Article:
CASE CLOSED … what really happened in the 2001 anthrax attacks?

* Did the FBI Scientist Throw Out The Other Slants That Did Not Use Specified TSA Remel Slant Or Only Dr. Ivins’ February 2002 Submission From RMR 1029 From Which Its Scientists Had Made A Dried Powder? Who Threw It Out?

Posted by Lew Weinstein on January 7, 2012

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19 Responses to “* Did the FBI Scientist Throw Out The Other Slants That Did Not Use Specified TSA Remel Slant Or Only Dr. Ivins’ February 2002 Submission From RMR 1029 From Which Its Scientists Had Made A Dried Powder? Who Threw It Out?”

  1. DXer said

    FBI had, then tossed anthrax type
    The Associated Press
    POSTED: 08/19/2008 03:02:44 AM EDT# COMMENTS| UPDATED: 6 YEARS AGO

    Tuesday, August 19
    WASHINGTON (AP) — FBI scientists early on had — but destroyed — the unique strain of anthrax used in the deadly 2001 attacks that years later would lead them to Dr. Bruce Ivins, the government’s top suspect in the nation’s biggest bioterror case.
    FBI Assistant Director Vahid Majidi said Monday the initial anthrax sample that Ivins took from his Army lab in February 2002 and gave investigators did not meet court-ordered conditions for its preparation and collection.

    In a briefing for reporters, Majidi said the sample kept at the FBI lab was destroyed because the bureau believed it might not have been allowed as evidence at trial.

    “Looking at hindsight, obviously we would do things differently today,” Majidi said.

  2. DXer said

    It was the lab that threw out Dr. Ivins’ slant that admits to having made a dried powder out of RMR 1029. Ivins didn’t. The expert working for the FBI did. All of Amerithrax “Ivins Theory” was a crock. And the FBI says Ivins acted deceptively? It was the FBI that never disclosed its expert had made a dried powder out of RMR 1029.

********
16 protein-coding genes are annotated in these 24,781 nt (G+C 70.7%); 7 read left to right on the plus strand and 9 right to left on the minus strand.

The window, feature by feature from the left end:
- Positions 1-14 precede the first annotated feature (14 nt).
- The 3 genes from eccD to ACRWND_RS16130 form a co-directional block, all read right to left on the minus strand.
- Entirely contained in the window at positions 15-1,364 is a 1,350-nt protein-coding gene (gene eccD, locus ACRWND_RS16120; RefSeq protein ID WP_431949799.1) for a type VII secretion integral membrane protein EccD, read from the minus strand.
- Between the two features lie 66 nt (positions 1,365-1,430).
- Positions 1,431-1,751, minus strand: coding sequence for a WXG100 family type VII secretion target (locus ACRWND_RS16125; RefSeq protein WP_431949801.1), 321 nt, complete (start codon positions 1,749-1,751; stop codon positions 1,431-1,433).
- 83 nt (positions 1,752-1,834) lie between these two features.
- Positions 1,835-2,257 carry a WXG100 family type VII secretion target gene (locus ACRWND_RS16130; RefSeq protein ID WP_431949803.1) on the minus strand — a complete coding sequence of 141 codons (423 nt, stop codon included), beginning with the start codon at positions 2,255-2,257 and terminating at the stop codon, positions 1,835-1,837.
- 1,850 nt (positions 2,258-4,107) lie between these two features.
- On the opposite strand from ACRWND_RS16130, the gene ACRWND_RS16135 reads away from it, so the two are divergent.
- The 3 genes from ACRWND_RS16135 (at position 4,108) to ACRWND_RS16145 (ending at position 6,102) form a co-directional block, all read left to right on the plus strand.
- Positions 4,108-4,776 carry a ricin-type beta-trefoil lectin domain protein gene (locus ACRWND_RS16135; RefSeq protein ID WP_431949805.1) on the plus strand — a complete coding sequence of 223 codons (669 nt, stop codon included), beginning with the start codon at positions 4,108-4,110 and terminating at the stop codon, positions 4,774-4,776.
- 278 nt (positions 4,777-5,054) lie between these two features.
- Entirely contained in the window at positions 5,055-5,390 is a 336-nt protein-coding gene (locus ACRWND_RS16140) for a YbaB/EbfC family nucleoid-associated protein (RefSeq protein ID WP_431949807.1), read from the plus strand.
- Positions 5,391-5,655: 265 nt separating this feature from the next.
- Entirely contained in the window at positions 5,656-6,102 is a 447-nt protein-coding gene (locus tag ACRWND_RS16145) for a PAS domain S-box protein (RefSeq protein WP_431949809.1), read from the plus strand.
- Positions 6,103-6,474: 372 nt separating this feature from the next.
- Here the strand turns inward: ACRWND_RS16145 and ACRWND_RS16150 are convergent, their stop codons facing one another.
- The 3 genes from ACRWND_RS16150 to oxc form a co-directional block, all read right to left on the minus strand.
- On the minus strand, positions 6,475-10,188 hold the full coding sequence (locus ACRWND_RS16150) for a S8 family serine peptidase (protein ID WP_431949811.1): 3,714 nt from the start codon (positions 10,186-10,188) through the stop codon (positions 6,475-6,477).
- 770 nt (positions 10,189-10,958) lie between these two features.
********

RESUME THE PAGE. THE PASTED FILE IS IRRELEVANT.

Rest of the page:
3. DXer said

    Did Ms. Friend, Ivins’ assistant, prepare the February 2002 submission?

    “Notes on submission & Kristi Friend directions to Kristie Friend.” Room K.

    Results of Search Warrant for Residence of Anthrax Suspect Bruce …
    news.findlaw.com/hdocs/docs/amerithrax/08-430SWReturn.pdfFindLaw
    Jul 12, 2008 – ITEMS SEIZED FROM 7/12/2008 SEARCH OF IVINS RESIDENCE. ….”Notes on submission & Kristi Friend directions to Kristie Friend.”

  4. DXer said

    BugMaster was correct. The instructions specifically state that “Remel catalog #05932, or equivalent) is to be used. The instructions EXPRESSLY STATE that an EQUIVALENT can be used — just as BugMaster said.

    I was misled by relying on what AUSA Lieber said in her Amerithrax investigative summary — illustrating once again that her errors in analysis arose by not accurately characterizing the documents and making those documents available for peer review by her colleagues.

    Bugmaster specifically referenced the instructions provided the NAS and I should have turned to that document rather than the AUSA’s characterization of the instructions.

  5. DXer said

    IIT Research Institute, which submitted samples using homemade slant, was contracted to develop assays for Morphs B and D (Morph B assay rejected, Morph D assay accepted).

    Lawrence Livermore, which submitted samples using BBL Nutrient Agar slant rather than a a TSA slant, had already been working as a consultant to the FBI regarding carbon dating by accelerator mass spectrometry. (FBI document B1M8). Nutrient Agar consists of peptone, beef extract and agar.

    The newly disclosed documents demonstrate that the unnamed spokesman claim at the science conference that only Dr. Ivins did not use the specified agar is incorrect.

    • DXer said

      Indeed, AUSA Lieber is contradicted not only by the documents as to whether others had submitted on other slants (that were not discarded) but was contradicted by Dr. Majidi on the spot. She was contradicted by Dr. Majidi as to whether Dr. Ivins submitted before or after the subpoena issued.